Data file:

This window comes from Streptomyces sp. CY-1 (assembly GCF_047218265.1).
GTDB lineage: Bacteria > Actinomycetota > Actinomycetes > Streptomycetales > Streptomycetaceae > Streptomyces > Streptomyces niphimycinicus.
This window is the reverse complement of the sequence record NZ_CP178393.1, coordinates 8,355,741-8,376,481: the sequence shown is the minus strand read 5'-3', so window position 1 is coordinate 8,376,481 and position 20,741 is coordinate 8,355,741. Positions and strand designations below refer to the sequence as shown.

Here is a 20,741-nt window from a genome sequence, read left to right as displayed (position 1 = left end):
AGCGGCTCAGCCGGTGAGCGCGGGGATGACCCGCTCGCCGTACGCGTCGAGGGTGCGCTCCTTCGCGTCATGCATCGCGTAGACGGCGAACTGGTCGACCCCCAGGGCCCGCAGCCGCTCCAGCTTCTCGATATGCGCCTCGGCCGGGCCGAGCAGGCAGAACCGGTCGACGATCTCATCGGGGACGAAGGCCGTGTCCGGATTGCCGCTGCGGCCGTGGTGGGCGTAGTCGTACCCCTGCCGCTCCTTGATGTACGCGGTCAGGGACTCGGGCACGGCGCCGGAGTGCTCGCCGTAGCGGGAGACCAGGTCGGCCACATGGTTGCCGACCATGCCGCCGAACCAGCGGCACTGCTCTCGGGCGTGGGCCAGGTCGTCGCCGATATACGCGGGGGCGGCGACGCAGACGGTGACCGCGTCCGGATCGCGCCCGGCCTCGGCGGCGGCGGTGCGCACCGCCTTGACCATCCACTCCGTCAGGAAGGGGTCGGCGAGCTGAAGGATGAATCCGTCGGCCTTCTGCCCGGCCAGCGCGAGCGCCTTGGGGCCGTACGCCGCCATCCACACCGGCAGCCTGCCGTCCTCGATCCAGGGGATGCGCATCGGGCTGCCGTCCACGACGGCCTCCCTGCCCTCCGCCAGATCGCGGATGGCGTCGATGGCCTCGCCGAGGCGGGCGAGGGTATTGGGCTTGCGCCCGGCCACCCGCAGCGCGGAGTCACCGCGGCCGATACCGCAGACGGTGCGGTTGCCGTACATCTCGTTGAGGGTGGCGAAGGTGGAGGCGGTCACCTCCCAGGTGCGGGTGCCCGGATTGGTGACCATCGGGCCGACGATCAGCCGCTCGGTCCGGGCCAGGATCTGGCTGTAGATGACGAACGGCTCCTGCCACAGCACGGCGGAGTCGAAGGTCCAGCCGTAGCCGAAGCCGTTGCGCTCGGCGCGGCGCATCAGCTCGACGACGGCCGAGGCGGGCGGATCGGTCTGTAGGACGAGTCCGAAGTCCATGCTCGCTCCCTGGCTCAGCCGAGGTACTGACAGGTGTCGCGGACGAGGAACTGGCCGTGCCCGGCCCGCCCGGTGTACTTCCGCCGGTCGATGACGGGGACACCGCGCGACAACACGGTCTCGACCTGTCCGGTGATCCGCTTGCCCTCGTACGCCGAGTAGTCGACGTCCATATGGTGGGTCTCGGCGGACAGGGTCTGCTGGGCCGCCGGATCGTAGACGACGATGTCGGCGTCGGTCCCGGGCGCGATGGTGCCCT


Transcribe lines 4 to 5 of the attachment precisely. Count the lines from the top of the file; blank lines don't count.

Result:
Here is a 20,741-nt window from a genome sequence, read left to right as displayed (position 1 = left end):
AGCGGCTCAGCCGGTGAGCGCGGGGATGACCCGCTCGCCGTACGCGTCGAGGGTGCGCTCCTTCGCGTCATGCATCGCGTAGACGGCGAACTGGTCGACCCCCAGGGCCCGCAGCCGCTCCAGCTTCTCGATATGCGCCTCGGCCGGGCCGAGCAGGCAGAACCGGTCGACGATCTCATCGGGGACGAAGGCCGTGTCCGGATTGCCGCTGCGGCCGTGGTGGGCGTAGTCGTACCCCTGCCGCTCCTTGATGTACGCGGTCAGGGACTCGGGCACGGCGCCGGAGTGCTCGCCGTAGCGGGAGACCAGGTCGGCCACATGGTTGCCGACCATGCCGCCGAACCAGCGGCACTGCTCTCGGGCGTGGGCCAGGTCGTCGCCGATATACGCGGGGGCGGCGACGCAGACGGTGACCGCGTCCGGATCGCGCCCGGCCTCGGCGGCGGCGGTGCGCACCGCCTTGACCATCCACTCCGTCAGGAAGGGGTCGGCGAGCTGAAGGATGAATCCGTCGGCCTTCTGCCCGGCCAGCGCGAGCGCCTTGGGGCCGTACGCCGCCATCCACACCGGCAGCCTGCCGTCCTCGATCCAGGGGATGCGCATCGGGCTGCCGTCCACGACGGCCTCCCTGCCCTCCGCCAGATCGCGGATGGCGTCGATGGCCTCGCCGAGGCGGGCGAGGGTATTGGGCTTGCGCCCGGCCACCCGCAGCGCGGAGTCACCGCGGCCGATACCGCAGACGGTGCGGTTGCCGTACATCTCGTTGAGGGTGGCGAAGGTGGAGGCGGTCACCTCCCAGGTGCGGGTGCCCGGATTGGTGACCATCGGGCCGACGATCAGCCGCTCGGTCCGGGCCAGGATCTGGCTGTAGATGACGAACGGCTCCTGCCACAGCACGGCGGAGTCGAAGGTCCAGCCGTAGCCGAAGCCGTTGCGCTCGGCGCGGCGCATCAGCTCGACGACGGCCGAGGCGGGCGGATCGGTCTGTAGGACGAGTCCGAAGTCCATGCTCGCTCCCTGGCTCAGCCGAGGTACTGACAGGTGTCGCGGACGAGGAACTGGCCGTGCCCGGCCCGCCCGGTGTACTTCCGCCGGTCGATGACGGGGACACCGCGCGACAACACGGTCTCGACCTGTCCGGTGATCCGCTTGCCCTCGTACGCCGAGTAGTCGACGTCCATATGGTGGGTCTCGGCGGACAGGGTCTGCTGGGCCGCCGGATCGTAGACGACGATGTCGGCGTCGGTCCCGGGCGCGATGGTGCCCT